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SS&C Intralinks Surveyed DCM Investors Worldwide About Plans for 2021. Here’s What They Said.

As markets sway and uncertainty continues to reign, we surveyed a diverse group of investors active in the debt capital markets (DCM) from across the globe.

2021 SS&C Intralinks DCM Survey blog

To say that 2020 has been “unique” would be an understatement. Given all the unforeseen challenges the world has faced this year due to a historic health crisis and resulting economic downturn, getting into the heads of DCM investors as they plan for 2021 and beyond seems like an impossible task. Fortunately,106 DCM investors gave us insight into their current sentiment and plans for the next 12 to 18 months.

For the 2021 DCM Investor Survey, SS&C Intralinks partnered with Institutional Asset Manager to gain the perspective of investors from all over the globe. We spoke with a mix of C-level and senior executives from investment banks, asset and wealth management firms, family offices and pension funds — to collect their views on 2021. Below are a few takeaways to give you a glimpse of their current outlook.

In any market, efficient communication is crucial

A full 80 percent of the surveyed investors said that they feel efficient communication — and oftentimes the technology that facilitates this communication — is critical when evaluating deals. In fact, it’s within these technology-supported communications channels that many investors uncover deals worthy of pursuit. The top methods by which investors learn about DCM opportunities are:

  • In-house research (83 percent)
  • Directly from a banker (76 percent)
  • Virtual roadshows (70 percent)
  • Virtual data rooms (69 percent)  

VDRs are also key in the due diligence process; 79 percent of respondents said they value the ability to view documents quickly.

The investment bank or deal team must also protect sensitive information, centralize and expedite due diligence, and offer post-deal bond reporting. Current and emerging technologies have become essential here.

“The role of technology within the debt capital markets has grown significantly over the last decade,” explained Jeffrey Glenn, senior vice president, co-head of portfolio management at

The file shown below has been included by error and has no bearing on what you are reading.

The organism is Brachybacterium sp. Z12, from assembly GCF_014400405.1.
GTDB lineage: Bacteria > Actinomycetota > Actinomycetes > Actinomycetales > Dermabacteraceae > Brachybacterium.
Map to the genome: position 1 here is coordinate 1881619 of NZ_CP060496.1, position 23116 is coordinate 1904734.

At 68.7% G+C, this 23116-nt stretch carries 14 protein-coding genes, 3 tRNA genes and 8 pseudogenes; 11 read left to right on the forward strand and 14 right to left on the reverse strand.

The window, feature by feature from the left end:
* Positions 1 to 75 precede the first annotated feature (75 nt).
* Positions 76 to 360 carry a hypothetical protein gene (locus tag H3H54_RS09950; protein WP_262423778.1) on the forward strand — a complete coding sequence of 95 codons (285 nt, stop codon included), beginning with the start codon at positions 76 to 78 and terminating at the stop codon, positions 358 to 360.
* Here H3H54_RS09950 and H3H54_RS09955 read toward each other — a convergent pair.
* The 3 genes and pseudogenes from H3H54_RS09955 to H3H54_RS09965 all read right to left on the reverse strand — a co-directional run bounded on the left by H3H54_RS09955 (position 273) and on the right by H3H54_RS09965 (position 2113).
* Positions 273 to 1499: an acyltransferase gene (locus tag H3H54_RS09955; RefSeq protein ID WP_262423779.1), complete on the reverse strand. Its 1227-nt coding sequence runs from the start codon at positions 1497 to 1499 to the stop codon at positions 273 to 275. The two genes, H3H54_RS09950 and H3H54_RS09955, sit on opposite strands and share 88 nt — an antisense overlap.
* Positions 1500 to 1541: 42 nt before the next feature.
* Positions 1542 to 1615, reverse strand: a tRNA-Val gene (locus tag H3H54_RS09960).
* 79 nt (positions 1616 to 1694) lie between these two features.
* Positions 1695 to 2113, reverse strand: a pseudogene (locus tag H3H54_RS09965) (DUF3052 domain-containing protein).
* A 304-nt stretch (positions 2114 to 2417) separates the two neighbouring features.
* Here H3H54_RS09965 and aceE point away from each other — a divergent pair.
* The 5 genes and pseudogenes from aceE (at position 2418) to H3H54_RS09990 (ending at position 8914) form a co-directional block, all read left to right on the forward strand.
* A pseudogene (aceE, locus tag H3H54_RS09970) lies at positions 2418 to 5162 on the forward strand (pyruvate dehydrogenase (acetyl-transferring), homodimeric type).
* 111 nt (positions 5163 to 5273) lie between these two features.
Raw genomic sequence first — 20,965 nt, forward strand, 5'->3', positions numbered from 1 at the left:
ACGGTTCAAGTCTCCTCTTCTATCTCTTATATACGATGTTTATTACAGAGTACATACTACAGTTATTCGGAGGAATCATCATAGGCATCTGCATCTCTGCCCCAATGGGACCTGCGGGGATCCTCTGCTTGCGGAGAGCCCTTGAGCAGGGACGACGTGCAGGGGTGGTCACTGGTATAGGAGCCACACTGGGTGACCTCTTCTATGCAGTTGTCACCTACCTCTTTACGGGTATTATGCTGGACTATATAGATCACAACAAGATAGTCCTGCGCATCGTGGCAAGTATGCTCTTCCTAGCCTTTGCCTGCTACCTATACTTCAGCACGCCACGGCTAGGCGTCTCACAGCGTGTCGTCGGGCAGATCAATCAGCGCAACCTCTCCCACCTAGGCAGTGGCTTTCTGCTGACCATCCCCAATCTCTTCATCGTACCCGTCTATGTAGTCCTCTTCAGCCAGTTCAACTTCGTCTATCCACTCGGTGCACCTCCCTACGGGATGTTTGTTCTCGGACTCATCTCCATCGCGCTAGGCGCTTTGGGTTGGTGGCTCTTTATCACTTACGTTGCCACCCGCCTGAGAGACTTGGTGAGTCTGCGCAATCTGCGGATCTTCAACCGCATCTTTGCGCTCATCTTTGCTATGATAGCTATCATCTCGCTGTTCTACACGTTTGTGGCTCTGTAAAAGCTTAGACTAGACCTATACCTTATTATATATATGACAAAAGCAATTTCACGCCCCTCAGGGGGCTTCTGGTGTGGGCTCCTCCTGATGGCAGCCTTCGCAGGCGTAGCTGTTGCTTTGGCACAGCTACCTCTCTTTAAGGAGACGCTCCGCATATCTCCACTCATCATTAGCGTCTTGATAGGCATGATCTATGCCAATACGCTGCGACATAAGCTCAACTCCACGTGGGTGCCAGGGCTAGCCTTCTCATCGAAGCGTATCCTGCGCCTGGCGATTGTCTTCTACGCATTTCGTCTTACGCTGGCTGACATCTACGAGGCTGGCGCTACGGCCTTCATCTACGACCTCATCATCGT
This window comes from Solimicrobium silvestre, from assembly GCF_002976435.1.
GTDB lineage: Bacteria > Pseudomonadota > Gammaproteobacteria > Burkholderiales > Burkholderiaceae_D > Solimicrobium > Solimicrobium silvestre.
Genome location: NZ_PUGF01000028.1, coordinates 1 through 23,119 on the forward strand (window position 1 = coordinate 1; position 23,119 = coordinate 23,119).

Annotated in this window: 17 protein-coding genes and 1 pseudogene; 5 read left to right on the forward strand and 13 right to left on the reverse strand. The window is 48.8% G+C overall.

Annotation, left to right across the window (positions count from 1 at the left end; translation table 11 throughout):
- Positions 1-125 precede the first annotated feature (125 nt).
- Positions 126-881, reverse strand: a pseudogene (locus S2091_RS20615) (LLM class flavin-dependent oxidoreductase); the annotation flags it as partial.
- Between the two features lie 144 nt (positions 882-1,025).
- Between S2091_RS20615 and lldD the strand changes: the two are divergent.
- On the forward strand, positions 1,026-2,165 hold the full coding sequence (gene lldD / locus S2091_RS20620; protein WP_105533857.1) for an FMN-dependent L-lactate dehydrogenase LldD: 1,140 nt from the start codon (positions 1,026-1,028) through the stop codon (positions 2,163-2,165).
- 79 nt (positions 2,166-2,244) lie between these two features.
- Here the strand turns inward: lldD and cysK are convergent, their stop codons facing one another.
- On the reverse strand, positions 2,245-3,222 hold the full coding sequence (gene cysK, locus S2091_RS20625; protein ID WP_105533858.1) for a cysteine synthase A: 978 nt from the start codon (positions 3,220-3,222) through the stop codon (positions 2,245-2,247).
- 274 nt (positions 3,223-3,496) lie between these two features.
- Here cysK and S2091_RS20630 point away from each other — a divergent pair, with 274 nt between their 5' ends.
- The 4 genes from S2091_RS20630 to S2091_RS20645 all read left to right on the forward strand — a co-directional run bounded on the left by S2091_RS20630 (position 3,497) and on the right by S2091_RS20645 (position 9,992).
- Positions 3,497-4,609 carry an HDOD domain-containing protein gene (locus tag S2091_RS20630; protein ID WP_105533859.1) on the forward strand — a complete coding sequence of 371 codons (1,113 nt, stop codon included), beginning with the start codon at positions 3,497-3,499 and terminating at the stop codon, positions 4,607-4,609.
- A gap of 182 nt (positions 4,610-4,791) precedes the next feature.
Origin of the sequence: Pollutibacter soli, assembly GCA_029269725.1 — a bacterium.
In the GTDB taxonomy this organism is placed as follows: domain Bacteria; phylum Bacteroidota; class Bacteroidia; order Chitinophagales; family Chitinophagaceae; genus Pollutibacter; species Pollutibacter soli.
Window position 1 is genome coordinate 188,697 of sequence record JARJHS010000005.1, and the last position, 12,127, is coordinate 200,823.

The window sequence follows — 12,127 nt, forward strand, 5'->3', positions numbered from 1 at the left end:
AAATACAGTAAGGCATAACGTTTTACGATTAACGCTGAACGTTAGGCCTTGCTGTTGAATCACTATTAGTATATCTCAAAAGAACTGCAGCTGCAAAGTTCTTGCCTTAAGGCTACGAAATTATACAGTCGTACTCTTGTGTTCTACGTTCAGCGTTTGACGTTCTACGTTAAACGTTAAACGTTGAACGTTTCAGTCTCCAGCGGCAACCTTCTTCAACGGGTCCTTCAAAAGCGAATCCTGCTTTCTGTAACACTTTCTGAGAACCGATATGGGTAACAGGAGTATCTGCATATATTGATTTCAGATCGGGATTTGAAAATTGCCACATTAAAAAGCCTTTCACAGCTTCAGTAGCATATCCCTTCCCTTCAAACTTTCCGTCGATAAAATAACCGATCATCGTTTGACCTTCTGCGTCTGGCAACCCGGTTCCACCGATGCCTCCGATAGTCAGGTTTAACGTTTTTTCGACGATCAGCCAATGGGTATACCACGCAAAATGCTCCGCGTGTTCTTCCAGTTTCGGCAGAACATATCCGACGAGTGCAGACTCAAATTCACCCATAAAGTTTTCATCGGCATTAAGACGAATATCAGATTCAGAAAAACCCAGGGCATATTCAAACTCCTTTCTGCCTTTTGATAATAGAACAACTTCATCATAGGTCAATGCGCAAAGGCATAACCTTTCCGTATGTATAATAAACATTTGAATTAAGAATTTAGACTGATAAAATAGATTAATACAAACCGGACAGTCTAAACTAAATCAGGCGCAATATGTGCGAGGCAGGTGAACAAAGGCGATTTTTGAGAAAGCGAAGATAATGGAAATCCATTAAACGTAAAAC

Breckinridge Capital Advisors. “Access to real-time data has improved transparency and provided market participants with better information.”

Buckle up for a bumpy ride

“I think we’re entering a period where we are going to see quite a lot of pain and defaults,” said Wayne Fitzgibbon, partner, Mercer, a global investment consultancy. “Most institutional investors I know expect this to happen and are being quite clever by getting ready for it. The upcoming default cycle could be really big and more significant than what we saw in 2008-09.”

Perhaps in response to uncertainty, 50 percent of respondents told us that they’re investing in plain vanilla bonds — the most prevalent debt investment vehicles in use right now. Asset-backed securities and debt private placements round out the top three sub-asset classes of choice, at 33 percent and 31 percent, respectively. 

However, crisis equals opportunity

“But any crisis provides opportunities,” added Fitzgibbon, expressing a bit of a silver lining. “Especially given it is coming after a period in which it has been very difficult to separate the wheat from the chaff in terms of debt. As a result, we’ve seen a lot of interest in things like fallen angel and distressed debt strategies.”

Respondents stressed that continual, efficient communication will be key to navigating difficult terrain and taking advantage of hidden opportunities.

“Proactivity is the most important thing,” said David Carmalt, managing director, head of debt and capital markets at Lloyds Banking Group. “The need to stay in front of clients has not gone away and that has been very challenging when it comes to COVID. As physical interaction is now very difficult… connecting over web-based platforms is even more important than before.”

Patricia Gatmaitan